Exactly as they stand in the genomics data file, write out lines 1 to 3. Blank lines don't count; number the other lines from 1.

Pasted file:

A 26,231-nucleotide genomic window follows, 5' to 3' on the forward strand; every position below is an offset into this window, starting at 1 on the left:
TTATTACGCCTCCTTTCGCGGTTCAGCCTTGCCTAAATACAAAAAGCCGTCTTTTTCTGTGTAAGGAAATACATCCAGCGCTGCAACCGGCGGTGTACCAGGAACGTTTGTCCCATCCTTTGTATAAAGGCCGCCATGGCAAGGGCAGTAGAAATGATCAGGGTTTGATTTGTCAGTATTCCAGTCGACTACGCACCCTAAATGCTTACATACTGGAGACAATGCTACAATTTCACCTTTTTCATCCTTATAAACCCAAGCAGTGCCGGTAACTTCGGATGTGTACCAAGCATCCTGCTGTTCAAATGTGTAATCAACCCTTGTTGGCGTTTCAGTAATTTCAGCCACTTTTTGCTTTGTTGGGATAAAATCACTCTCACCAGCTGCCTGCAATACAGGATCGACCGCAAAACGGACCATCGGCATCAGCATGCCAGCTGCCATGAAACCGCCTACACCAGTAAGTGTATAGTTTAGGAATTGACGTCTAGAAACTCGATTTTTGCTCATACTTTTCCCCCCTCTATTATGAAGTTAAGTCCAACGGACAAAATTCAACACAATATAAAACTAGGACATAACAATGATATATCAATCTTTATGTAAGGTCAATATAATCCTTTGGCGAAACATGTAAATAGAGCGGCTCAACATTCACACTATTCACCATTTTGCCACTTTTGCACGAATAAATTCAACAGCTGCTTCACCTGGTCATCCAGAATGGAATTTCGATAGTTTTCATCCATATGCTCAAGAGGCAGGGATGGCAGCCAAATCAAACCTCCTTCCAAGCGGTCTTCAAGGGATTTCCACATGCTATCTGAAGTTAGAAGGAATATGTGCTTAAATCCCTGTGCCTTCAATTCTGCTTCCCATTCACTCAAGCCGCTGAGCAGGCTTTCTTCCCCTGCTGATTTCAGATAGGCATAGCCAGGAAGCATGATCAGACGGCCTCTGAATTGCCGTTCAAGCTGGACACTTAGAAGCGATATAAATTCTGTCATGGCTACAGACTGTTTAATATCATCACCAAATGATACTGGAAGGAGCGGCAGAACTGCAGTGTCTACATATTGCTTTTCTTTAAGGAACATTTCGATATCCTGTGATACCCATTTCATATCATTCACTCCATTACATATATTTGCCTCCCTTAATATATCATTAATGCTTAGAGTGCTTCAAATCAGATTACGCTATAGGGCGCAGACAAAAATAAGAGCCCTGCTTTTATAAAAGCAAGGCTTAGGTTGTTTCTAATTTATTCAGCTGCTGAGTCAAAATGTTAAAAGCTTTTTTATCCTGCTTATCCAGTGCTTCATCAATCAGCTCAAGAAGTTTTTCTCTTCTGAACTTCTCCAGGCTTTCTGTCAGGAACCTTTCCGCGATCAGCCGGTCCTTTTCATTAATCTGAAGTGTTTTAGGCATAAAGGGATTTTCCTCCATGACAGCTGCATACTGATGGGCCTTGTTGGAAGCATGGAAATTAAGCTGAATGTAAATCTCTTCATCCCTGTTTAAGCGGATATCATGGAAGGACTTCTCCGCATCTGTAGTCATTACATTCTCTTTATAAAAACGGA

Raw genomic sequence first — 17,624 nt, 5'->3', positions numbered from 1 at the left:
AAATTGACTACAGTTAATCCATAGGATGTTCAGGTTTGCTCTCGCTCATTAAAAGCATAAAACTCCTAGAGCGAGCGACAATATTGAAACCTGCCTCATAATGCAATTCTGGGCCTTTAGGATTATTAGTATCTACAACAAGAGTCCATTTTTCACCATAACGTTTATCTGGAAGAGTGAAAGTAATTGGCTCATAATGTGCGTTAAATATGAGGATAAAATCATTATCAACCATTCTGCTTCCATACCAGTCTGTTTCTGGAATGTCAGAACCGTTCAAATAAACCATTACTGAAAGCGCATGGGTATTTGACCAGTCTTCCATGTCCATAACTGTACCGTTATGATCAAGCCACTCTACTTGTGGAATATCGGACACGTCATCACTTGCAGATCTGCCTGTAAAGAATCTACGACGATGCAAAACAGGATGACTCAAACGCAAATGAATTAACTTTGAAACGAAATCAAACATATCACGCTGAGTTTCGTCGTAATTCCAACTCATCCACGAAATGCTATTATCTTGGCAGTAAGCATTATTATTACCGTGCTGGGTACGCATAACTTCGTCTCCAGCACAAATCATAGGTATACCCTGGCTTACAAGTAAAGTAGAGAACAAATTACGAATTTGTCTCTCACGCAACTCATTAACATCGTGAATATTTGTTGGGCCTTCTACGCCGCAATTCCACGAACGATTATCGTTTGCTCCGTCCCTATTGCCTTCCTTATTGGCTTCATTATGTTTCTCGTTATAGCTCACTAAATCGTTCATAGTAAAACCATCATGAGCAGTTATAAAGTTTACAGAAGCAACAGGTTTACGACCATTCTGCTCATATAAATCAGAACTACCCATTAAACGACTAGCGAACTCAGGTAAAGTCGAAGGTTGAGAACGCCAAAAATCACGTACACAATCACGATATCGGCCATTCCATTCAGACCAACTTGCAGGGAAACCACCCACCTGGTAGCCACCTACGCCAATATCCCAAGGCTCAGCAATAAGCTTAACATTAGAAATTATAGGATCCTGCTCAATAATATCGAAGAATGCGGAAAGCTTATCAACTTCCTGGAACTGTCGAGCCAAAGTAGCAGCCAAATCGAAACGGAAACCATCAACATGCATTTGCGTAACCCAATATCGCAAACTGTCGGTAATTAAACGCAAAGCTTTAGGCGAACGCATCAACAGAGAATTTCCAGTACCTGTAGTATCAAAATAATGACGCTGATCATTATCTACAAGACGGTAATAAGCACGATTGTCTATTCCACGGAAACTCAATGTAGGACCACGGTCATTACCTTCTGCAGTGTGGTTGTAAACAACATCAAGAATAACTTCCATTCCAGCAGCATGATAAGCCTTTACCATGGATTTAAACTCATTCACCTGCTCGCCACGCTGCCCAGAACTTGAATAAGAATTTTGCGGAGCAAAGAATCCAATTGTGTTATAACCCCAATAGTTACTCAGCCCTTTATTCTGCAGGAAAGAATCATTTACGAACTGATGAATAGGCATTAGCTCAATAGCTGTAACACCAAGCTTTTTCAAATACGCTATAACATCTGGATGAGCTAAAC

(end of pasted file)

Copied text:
A 26,231-nucleotide genomic window follows, 5' to 3' on the forward strand; every position below is an offset into this window, starting at 1 on the left:
TTATTACGCCTCCTTTCGCGGTTCAGCCTTGCCTAAATACAAAAAGCCGTCTTTTTCTGTGTAAGGAAATACATCCAGCGCTGCAACCGGCGGTGTACCAGGAACGTTTGTCCCATCCTTTGTATAAAGGCCGCCATGGCAAGGGCAGTAGAAATGATCAGGGTTTGATTTGTCAGTATTCCAGTCGACTACGCACCCTAAATGCTTACATACTGGAGACAATGCTACAATTTCACCTTTTTCATCCTTATAAACCCAAGCAGTGCCGGTAACTTCGGATGTGTACCAAGCATCCTGCTGTTCAAATGTGTAATCAACCCTTGTTGGCGTTTCAGTAATTTCAGCCACTTTTTGCTTTGTTGGGATAAAATCACTCTCACCAGCTGCCTGCAATACAGGATCGACCGCAAAACGGACCATCGGCATCAGCATGCCAGCTGCCATGAAACCGCCTACACCAGTAAGTGTATAGTTTAGGAATTGACGTCTAGAAACTCGATTTTTGCTCATACTTTTCCCCCCTCTATTATGAAGTTAAGTCCAACGGACAAAATTCAACACAATATAAAACTAGGACATAACAATGATATATCAATCTTTATGTAAGGTCAATATAATCCTTTGGCGAAACATGTAAATAGAGCGGCTCAACATTCACACTATTCACCATTTTGCCACTTTTGCACGAATAAATTCAACAGCTGCTTCACCTGGTCATCCAGAATGGAATTTCGATAGTTTTCATCCATATGCTCAAGAGGCAGGGATGGCAGCCAAATCAAACCTCCTTCCAAGCGGTCTTCAAGGGATTTCCACATGCTATCTGAAGTTAGAAGGAATATGTGCTTAAATCCCTGTGCCTTCAATTCTGCTTCCCATTCACTCAAGCCGCTGAGCAGGCTTTCTTCCCCTGCTGATTTCAGATAGGCATAGCCAGGAAGCATGATCAGACGGCCTCTGAATTGCCGTTCAAGCTGGACACTTAGAAGCGATATAAATTCTGTCATGGCTACAGACTGTTTAATATCATCACCAAATGATACTGGAAGGAGCGGCAGAACTGCAGTGTCTACATATTGCTTTTCTTTAAGGAACATTTCGATATCCTGTGATACCCATTTCATATCATTCACTCCATTACATATATTTGCCTCCCTTAATATATCATTAATGCTTAGAGTGCTTCAAATCAGATTACGCTATAGGGCGCAGACAAAAATAAGAGCCCTGCTTTTATAAAAGCAAGGCTTAGGTTGTTTCTAATTTATTCAGCTGCTGAGTCAAAATGTTAAAAGCTTTTTTATCCTGCTTATCCAGTGCTTCATCAATCAGCTCAAGAAGTTTTTCTCTTCTGAACTTCTCCAGGCTTTCTGTCAGGAACCTTTCCGCGATCAGCCGGTCCTTTTCATTAATCTGAAGTGTTTTAGGCATAAAGGGATTTTCCTCCATGACAGCTGCATACTGATGGGCCTTGTTGGAAGCATGGAAATTAAGCTGAATGTAAATCTCTTCATCCCTGTTTAAGCGGATATCATGGAAGGACTTCTCCGCATCTGTAGTCATTACATTCTCTTTATAAAAACGGA

Raw genomic sequence first — 17,624 nt, 5'->3', positions numbered from 1 at the left: